I thought that I would use a lot of hot glue for this project but in the end I used PVA for wood, super glue for things like 3D printed parts, double sided tape for sticking paper to the panels, blu tack to hold his hat in place, contact adhesive for the buttons and absolutely no hot glue. Which is a shame because I bought heaps of it thinking that I would.

 finished puppet

finished puppet

The set up for the shoot was a little tricky. Firstly, there are 2 cameras to think about. One for the shot and one to simulate a mirror. I needed to drill holes in the floor of the elevator for the tie-downs to come through (as well as the wire to rig the hat when he throws it). The lighting could only come from the roof so shadows weren't cast on the blue screen. However this meant that the bottom half of the scene was quite dark. 

 1. the set up 2. tie down access

1. the set up 2. tie down access

Simulating a mirror was something I've always wanted to try. To me it's such a great trick that should help immerse the audience in the location and hopefully - if all goes to plan - will go completely unnoticed.  

So to make it work, I took both removable walls off and lined the cameras up in Dragonframe using the centre cross. I also ran a piece of string between the lenses but I'm not sure that actually helped or was necessary.

Another thing to consider is both cameras need to be equal distance from the "mirror" not the elevator itself, which was an early mistake I made.

I then took a photo on both cameras with the respective walls in place, lined them up in photoshop to check it worked, then I was ready to animate. 

 camera line up

camera line up

The unique thing about animating this project was every time I took a photo in dragonframe, I needed to remove a wall, attach the opposite wall and then take a photo on the second camera using EOS utility (or a remote, but I didn't have one). So next time I animate I'll be relieved that I don't have to do that anymore.

postershot

In post-production I keyed out the blue screen and slightly blurred the mirror footage. I removed the wire holding the hat in mid air. I added the light flickering on and then off. And lastly I put a motion blur effect on the character to give it a bit of extra realism. I found the music at bensound.com called "the elevator bossa nova". If I'm honest this track sparked my interest in making the film in the first place.  Below is the final film:

Behind the Scenes - Bush Turkeys of QCA

This project was a uni assignment for the "Alternative Animation Techniques Course" at Griffith University. The client was the Griffith Film School. The Brief was to create a 15-30 second "signal film" (or logo sequence) to play before Griffith live action films when they go off to festivals. 

I pitched the idea of a bunch of turkeys stealing food from a QCA student. Which is a common occurrence around South Bank here in Brissy. So it seemed appropriate to play off that and turn it into a heist slash jurassic park inspired comedy.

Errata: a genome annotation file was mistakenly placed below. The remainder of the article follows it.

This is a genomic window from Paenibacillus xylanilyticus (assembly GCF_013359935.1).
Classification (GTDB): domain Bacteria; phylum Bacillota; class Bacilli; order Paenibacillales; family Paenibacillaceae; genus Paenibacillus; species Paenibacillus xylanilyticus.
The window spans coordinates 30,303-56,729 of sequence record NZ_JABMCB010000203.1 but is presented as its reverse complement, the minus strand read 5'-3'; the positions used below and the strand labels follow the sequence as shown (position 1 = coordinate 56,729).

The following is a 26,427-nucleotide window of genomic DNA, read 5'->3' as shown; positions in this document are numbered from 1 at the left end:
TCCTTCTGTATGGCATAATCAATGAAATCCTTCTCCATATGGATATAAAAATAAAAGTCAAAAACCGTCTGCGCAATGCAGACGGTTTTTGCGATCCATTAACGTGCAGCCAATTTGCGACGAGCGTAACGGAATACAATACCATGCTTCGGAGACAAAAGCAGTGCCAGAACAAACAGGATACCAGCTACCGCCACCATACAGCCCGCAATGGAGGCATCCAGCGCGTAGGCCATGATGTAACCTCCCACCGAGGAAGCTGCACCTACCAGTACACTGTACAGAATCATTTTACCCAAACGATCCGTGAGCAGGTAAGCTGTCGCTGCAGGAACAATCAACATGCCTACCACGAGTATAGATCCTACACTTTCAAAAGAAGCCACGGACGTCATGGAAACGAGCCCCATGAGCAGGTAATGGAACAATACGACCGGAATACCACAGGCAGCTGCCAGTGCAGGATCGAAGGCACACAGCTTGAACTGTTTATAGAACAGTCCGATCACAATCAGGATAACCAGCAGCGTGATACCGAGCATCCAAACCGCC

Bush Turkeys of QCA - Still

Bush Turkeys of QCA - Still

My main concern for this film was the deadline which was about 4 or 5 weeks away. So I was looking around for interesting ways to cut corners. I came across a product called "Bake and Bend Sculpey" which in theory should've be a quick way to make the turkey without moulds and silicone. I tried it a few times and it kept cracking when I bent it. Even with shorter baking times I still was unable to achieve the bendability required. So to fix the problem for this film I covered the cracks with plasticine.

 1. turkey parts made from bake and bend sculpey. 2. Early mock-up of the turkey 3. Bake and Bend Sculpey

1. turkey parts made from bake and bend sculpey. 2. Early mock-up of the turkey 3. Bake and Bend Sculpey

For the main character I made a simple wire armature with detachable arms for convenience. I also added a rigging point at the hips because the feet don't have tie downs. The silicone hands I took off an old puppet to save time (and recycle).

 armature diagram

armature diagram

3D printing is a fantastic way to speed up set/prop building. The printer can make things while you're making something else. It's like having you're own assistant. I find the printer good for geometric stuff that's difficult to sculpt by hand. For example the chairs, I modeled in Maya and printed 6 of them. Each chair used 20.3g of ABS (which costs about $2), taking just over an hour to print (on the UP mini 3D printer).

 1. 3D printed chairs, unpainted. 2. Early layout with the finished painted chairs and tables.

1. 3D printed chairs, unpainted. 2. Early layout with the finished painted chairs and tables.

With only a week left, I finally started animating. I animated on 2's and 3's without any drafts or blocking. Which is unfortunate, but that was the only way I could get it done with time to edit and render etc. 

 1. Motion Control Rig. 2. The set. 3. Birds eye turkey rigged up.

1. Motion Control Rig. 2. The set. 3. Birds eye turkey rigged up.

Post-production took longer than expected. I had green screens to key out, rigs to remove, multiple turkeys to comp in, along with colour enhancements and so on. This is one of my favorite parts of the process, where everything comes together like magic. Below is the final film: